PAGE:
Research claims grazing doesn’t increase global warming

Argentine researchers are studying means of capturing cow methane

Grazing by cows or sheep can cut emissions of nitrous oxide — a powerful greenhouse gas — in grasslands from China to the United States, according to a study that overturns past belief that farm animals stoke releases.

Adding to understanding of links between agriculture and global warming, the report in…the journal Nature said livestock can help to limit microbes in the soil that generate the gas, also known as laughing gas.

“It’s been generally assumed that if you increase livestock numbers you get a rise in emissions of nitrous oxide. This is not the case,” said Klaus Butterbach-Bahl of the Karlsruhe Institute of Technology in Germany who was among the authors.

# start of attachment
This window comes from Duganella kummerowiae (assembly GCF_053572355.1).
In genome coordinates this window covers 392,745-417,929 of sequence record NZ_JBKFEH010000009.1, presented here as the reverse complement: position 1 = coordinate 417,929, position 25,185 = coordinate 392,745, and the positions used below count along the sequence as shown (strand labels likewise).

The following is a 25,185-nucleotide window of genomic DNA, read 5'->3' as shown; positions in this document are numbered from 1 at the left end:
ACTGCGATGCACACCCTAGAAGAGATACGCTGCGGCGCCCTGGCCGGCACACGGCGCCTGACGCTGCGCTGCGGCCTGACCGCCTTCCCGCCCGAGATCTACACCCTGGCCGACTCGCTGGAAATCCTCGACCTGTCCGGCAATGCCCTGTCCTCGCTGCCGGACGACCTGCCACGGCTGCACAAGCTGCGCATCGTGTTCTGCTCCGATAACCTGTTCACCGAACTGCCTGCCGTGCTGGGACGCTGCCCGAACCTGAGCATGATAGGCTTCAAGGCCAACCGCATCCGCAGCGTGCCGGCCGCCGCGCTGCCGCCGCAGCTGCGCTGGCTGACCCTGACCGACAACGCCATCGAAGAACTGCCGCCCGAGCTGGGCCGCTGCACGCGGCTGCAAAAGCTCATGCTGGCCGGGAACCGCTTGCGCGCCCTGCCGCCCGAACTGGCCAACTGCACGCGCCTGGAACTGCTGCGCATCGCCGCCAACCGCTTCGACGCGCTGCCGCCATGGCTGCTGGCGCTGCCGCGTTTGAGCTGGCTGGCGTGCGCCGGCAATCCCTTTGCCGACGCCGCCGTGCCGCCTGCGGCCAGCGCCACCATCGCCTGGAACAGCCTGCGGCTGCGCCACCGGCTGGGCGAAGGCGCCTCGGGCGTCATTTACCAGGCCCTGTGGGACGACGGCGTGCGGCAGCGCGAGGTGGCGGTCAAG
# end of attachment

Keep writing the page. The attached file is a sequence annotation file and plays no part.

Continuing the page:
Laughing gas is one of several heat-trapping gases linked to farm animals and the scientists said there was a need for more study to see how far their findings would affect agriculture’s total impact on climate change.

Emissions of the gas account for 6-8 percent of global warming from human activities, making it the third most important greenhouse gas after carbon dioxide and methane, he said. Estimated nitrous oxide emissions from temperate grasslands account for 1-2 percent of the total…

Grasslands subject to winter frosts where such gas emissions may have been overestimated make up an area the size of India, or about a third of the world’s temperate grasslands that cover about 10 million square kms (3.9 million sq miles).

But the study did not look, for instance, at other damaging climate impacts of livestock. Goats, buffalo, cows and sheep also release heat-trapping methane as they digest food.

Ah-hah! They didn’t allow for methane which some researchers think could be collected for commercial use. No matter which end it comes from.